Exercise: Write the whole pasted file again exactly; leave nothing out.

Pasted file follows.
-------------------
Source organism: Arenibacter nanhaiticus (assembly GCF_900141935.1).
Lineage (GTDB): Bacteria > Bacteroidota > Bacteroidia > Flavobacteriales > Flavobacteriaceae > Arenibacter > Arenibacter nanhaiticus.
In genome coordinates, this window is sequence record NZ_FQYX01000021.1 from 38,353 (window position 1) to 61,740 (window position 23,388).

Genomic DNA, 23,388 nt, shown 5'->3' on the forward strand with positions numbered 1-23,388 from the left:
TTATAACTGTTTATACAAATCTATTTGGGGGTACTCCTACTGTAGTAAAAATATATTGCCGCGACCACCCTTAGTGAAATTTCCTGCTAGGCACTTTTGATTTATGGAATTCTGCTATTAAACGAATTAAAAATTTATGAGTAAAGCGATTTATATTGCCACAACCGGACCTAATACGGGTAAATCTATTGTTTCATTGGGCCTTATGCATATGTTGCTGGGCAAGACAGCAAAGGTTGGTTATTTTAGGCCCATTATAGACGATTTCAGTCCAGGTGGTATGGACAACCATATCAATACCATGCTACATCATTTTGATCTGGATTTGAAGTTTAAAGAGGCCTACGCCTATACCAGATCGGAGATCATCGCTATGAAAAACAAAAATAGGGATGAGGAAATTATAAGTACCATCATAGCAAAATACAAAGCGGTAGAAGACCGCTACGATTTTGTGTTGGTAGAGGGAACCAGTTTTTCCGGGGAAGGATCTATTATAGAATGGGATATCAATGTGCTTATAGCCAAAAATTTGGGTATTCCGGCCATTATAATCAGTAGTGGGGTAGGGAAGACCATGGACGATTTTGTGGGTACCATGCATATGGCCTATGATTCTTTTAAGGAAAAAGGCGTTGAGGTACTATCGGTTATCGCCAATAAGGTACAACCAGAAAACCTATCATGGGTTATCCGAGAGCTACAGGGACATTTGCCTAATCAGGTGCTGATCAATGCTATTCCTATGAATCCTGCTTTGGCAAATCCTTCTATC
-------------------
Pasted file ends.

Source organism: Arenibacter nanhaiticus (assembly GCF_900141935.1).
Lineage (GTDB): Bacteria > Bacteroidota > Bacteroidia > Flavobacteriales > Flavobacteriaceae > Arenibacter > Arenibacter nanhaiticus.
In genome coordinates, this window is sequence record NZ_FQYX01000021.1 from 38,353 (window position 1) to 61,740 (window position 23,388).

Genomic DNA, 23,388 nt, shown 5'->3' on the forward strand with positions numbered 1-23,388 from the left:
TTATAACTGTTTATACAAATCTATTTGGGGGTACTCCTACTGTAGTAAAAATATATTGCCGCGACCACCCTTAGTGAAATTTCCTGCTAGGCACTTTTGATTTATGGAATTCTGCTATTAAACGAATTAAAAATTTATGAGTAAAGCGATTTATATTGCCACAACCGGACCTAATACGGGTAAATCTATTGTTTCATTGGGCCTTATGCATATGTTGCTGGGCAAGACAGCAAAGGTTGGTTATTTTAGGCCCATTATAGACGATTTCAGTCCAGGTGGTATGGACAACCATATCAATACCATGCTACATCATTTTGATCTGGATTTGAAGTTTAAAGAGGCCTACGCCTATACCAGATCGGAGATCATCGCTATGAAAAACAAAAATAGGGATGAGGAAATTATAAGTACCATCATAGCAAAATACAAAGCGGTAGAAGACCGCTACGATTTTGTGTTGGTAGAGGGAACCAGTTTTTCCGGGGAAGGATCTATTATAGAATGGGATATCAATGTGCTTATAGCCAAAAATTTGGGTATTCCGGCCATTATAATCAGTAGTGGGGTAGGGAAGACCATGGACGATTTTGTGGGTACCATGCATATGGCCTATGATTCTTTTAAGGAAAAAGGCGTTGAGGTACTATCGGTTATCGCCAATAAGGTACAACCAGAAAACCTATCATGGGTTATCCGAGAGCTACAGGGACATTTGCCTAATCAGGTGCTGATCAATGCTATTCCTATGAATCCTGCTTTGGCAAATCCTTCTATC